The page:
I am a bit hesitant to out Prosperity Dumpling as the best dumpling place in Manhattan, but I feel fairly confident that my mentioning it will not send such a clamoring hoard to its door that the dumpling man will up the prices and lower the quality. For truly, forget either the Allen or Mosco Fried Dumpling, forget Tasty Dumpling and Dumpling House, Prosperity Dumpling's dumplings are superlative and put all others to shame. First: they are fried to a delicate crisp that crackles when bitten but does not leave coagulated oil in its wake. Second: they are always served so piping hot that you might have to wait to eat them rather than scarf them down with a quickness lest they become gelatinous blobs of lukewarm fry within seconds. Third: the filling is loosely and evenly packed rather than a dense nugget of vacuum-packed-esque pork that belies a recently frozen state:
An even bigger pull than the dumplings are the sesame pancakes, which put most focaccia to shame. The sesame pancake exits the oven as a large salt-infused disk dusted with sesame seeds and dotted with chopped scallions. It is divided into slices and either served as such or filled with beef and/or pickled vegetables (carrots, cucumbers, cilantro). Pleasantly chewy and only so slightly oily, the sesame pancake is a perfect snack to eat with or on your way to some bubble tea.
Though exalting Prosperity Dumpling is no waste of time, there is greater impetus for this entry: the stuffed pancake. While I was conducting hardcore investigative dumpling research when I first arrived in New York and needed extreme motivation to brave the extreme weather conditions, I happened upon a review of Prosperity Dumpling. Discovering that it was practically ungoogleable, with nary a yelp review or other blog entry devoted to it (no longer the case), I decided that I had to give it a try. Thrilled at discovering the best dumplings of the bunch and a stellar sesame pancake to boot, I was nevertheless dismayed at my inability to get my hands on the fabled stuffed pancake. Visit after return visit I was circumvented or outright rebuffed by the otherwise extremely personable proprietor. After the aforementioned visit during which he reduced me to embarrassing sputters of agitation, I was reluctant to return and embarass myself further but filled with even greater dedication to what had morphed from a healthy curiosity to a crusade. Though I had visions of ambushing the dumpling man at 7:30 am and demanding that he apply himself to a stuffed pancake, I soon realized that I'll sooner seek out random food items at all hours of the night than at all hours of the morning. Maybe if I were up until 7:30 hitting up the dumpling man would be an option, but waking up early enough to do so definitely wasn't. My next tactic was to take someone along and hit the guy from two sides: 1) are you going to embarrass and refuse me in front of my friend and 2) will you risk losing the business of two people instead of one (not that he will ever really be in danger of losing mine as long as the sesame pancake stays on the menu).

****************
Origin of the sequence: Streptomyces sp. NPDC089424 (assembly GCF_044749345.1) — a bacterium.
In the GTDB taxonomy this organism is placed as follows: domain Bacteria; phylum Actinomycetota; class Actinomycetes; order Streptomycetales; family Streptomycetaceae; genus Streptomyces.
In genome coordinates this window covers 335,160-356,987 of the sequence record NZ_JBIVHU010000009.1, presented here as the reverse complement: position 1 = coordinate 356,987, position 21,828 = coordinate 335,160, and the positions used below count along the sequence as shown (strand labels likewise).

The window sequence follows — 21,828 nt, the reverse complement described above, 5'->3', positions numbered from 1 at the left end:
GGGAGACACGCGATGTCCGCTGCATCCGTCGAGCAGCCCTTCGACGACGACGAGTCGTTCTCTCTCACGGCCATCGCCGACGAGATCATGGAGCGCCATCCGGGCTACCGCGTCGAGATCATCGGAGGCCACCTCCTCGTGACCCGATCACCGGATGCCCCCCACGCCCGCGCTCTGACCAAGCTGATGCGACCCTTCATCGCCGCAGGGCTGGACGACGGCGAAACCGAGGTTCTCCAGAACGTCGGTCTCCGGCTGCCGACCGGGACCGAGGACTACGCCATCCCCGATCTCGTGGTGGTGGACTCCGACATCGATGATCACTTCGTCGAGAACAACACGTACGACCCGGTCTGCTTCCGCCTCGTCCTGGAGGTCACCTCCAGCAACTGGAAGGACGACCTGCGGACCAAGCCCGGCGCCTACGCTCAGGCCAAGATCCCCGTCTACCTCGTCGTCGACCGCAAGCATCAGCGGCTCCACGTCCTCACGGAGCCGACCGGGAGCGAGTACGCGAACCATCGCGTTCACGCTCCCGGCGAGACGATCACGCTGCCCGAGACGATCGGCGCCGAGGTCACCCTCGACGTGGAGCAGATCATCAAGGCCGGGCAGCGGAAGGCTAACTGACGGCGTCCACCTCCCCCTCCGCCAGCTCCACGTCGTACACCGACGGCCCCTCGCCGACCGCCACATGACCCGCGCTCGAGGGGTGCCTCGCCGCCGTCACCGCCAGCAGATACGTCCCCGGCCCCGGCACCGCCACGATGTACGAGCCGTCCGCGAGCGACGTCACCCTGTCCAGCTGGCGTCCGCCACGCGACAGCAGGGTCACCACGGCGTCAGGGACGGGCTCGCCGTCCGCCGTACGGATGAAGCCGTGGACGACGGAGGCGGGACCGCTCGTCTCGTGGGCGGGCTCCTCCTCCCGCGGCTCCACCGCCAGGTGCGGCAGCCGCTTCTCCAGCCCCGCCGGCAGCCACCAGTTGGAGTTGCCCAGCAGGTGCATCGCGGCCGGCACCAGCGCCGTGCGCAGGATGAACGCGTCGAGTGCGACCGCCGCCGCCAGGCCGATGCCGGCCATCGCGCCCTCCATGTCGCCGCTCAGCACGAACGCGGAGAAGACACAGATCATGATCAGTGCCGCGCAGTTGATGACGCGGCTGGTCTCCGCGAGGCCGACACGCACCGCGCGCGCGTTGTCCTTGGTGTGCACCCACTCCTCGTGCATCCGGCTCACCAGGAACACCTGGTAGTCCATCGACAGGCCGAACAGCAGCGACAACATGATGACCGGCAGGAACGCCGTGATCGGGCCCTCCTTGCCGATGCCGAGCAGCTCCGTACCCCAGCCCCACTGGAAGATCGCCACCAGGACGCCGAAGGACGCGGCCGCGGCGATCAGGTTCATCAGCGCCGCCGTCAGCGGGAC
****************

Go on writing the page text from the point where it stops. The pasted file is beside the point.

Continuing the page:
Rebecca recently moved to a new place so convenient to investigations that I have barely been able to contain myself. My junior year obsession with bubble tea and spicy chicken reared its dormant head, near incoherent demands for cake issued forth and before anything else I dragged her, willing but falling short of annoyingly obsessive, to Prosperity Dumpling. Dumpling Man again tried to give us the runaround, and this time he too had a "second" in the form of a friendly cook, who boisterously echoed his more sheepish statements of "we don't have it?" and "it is hard to make...". Finally, after hearing that we would wait for as long as it took and happily purchase two of the pancakes, the two of them set off to cook some up.
Here's the dismally anticlimactic kicker: the stuffed pancake is not very good. It's not bad, but it doesn't hold a candle to the variety of dumplings or the sesame pancake with beef. The exterior, despite being piping hot, was rather tough and difficult to maneuver, and the filling sat resolutely separate from the dough and was similarly difficult to puncture. This meant that rather than biting into a wonderful melding of the two, we were forced to pry off pieces of dough and eat them separately from chunks of congealed pork-vegetable mix. I wouldn't be surprised if a forced stuffed pancake is destined to take on the characteristics of its producers and consumers and come out leaden, sullen and dispirited, so I'll keep requesting them in the hopes that I wasn't nursing a pipe dream all these months. Or maybe I'll try if I can get them to make me the equally unavailable chive and egg pancake...